Lastly, for those who don’t read the comment section on blogs, “cornellnz” posted a link of the revised Gates Hall design:

The “deer carcass” structure I criticized seems to be gone, which is an improvement. Those giant pinnacles by the front entrance, however, make me think of “The Aggro Crag” from the Nickelodeon Guts TV show. I’m not sure whether or not to call that an improvement.

News Tidbits 3/21/11: Gates Hall Design Released

21 03 2011

Just…ugh. This image comes from the Facilities Management website. The designs have been submitted to the university but are still being tweaked to fit the budget, or “value engineered” if you will.

I already described my intense dislike for Thom Mayne and his firm, Morphosis, in a previous post. As some folks may remember, Morphosis was selected about nine months ago to design the 100,000 sq ft Gates Hall (aka the new Computer and Information Science Building) on the site roughly where the Grumman Squash Courts are now. The angle of the rendering appears to be northeastward, with Barton Hall’s tower in the distance.

Some may like this kind of edgy, “organic” architecture. The only organic thing that pops into my mind is decay. Seriously, the bottom of the overhang on the west side reminds me of rotting deer carcasses my childhood neighbors would have laying around parts of their property (they were a bit odd, but they gave out stuffed animals on Halloween, which totally redeemed them in my ten-year old mind), with the ribs exposed and the flesh drying out and curling. If that imagery doesn’t prove my disdain, then nothing will.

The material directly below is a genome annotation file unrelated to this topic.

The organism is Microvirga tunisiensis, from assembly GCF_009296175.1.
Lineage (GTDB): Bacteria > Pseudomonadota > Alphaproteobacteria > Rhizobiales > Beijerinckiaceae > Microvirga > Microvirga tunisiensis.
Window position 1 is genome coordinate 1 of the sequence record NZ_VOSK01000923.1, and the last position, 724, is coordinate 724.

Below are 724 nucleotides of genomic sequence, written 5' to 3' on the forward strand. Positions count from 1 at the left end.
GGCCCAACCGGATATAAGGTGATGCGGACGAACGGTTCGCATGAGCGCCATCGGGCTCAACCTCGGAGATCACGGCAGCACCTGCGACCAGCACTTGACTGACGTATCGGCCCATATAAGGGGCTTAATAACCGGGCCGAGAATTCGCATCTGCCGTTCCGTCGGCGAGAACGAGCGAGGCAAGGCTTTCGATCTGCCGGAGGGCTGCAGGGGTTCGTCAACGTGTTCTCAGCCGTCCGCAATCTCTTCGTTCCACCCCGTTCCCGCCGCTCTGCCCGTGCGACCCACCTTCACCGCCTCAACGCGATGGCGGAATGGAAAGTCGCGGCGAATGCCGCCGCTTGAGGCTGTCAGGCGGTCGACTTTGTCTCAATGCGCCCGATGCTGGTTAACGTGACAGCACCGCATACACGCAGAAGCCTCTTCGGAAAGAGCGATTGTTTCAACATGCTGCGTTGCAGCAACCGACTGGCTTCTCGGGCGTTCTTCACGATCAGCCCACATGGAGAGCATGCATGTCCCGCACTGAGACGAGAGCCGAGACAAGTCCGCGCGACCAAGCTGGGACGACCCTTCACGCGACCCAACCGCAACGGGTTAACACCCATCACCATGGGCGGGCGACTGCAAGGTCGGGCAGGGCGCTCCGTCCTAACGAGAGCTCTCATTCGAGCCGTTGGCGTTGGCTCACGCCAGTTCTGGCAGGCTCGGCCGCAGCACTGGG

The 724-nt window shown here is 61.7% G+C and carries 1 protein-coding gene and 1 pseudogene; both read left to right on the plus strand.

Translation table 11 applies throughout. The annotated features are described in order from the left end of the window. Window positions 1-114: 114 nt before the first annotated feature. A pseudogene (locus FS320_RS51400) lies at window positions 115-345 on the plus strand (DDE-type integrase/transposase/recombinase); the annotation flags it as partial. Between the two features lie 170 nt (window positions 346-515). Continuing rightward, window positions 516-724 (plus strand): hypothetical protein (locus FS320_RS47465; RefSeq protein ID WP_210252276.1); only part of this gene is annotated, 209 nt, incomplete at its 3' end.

This may float some people’s boat, but I’m willing to wager they’ll tend to be in the minority. For as edgy and advanced as it may seem, I can only imagine and feebly hope that the built product looks a little better than this, and that it ages well.

Gates Hall

10 07 2008

Okay, so in my observations of Cornell and local construction ,there is one thing that continues to be just a bit bothersome; two and a half years after it was announced [1],  there has not been one single rendering of Gates Hall. So, let’s review what we do know.

1)The building is meant to house the Dept. of Computer and Information Sciences (CIS). Gates is allowed to name it because he’s forking over half the expected construction cost (plus, the guy gets around around- UW and Stanford have Gates Halls as well).

From the article: “According to Kenneth Birman, professor of computer science and chair of the CIS building committee, the information campus project is still in the feasibility study stage. Gates Hall is estimated at 100,000 square feet and projected to cost about $50 million.”

2) So, now we know it’s supposed to be about 100,000 square feet. For comparison, Duffield’s gross area is about 150,000 sq. ft. [2]. Further investigation of the facilities website indicates that the architect will be Polshek Architects [3].

3) A review of Polshek’s firm shows some of their previous work:

Polshek Work 1 

Basically, it’s a firm that likes glassy, boxy designs.

4) Lastly, from the Master Plan, we see that CIS is behind Thurston, but there’s two buildings, and it’s a little confusing to tell which is Gates, since they are both listed as “in progress”.

My conclusion: Expect Gates to have a foot ptint between 25,000 and 50,000 square feet, 2-4 floors in height, with a boxy, glassy design not too unlike the Beck Center behind Statler Hall.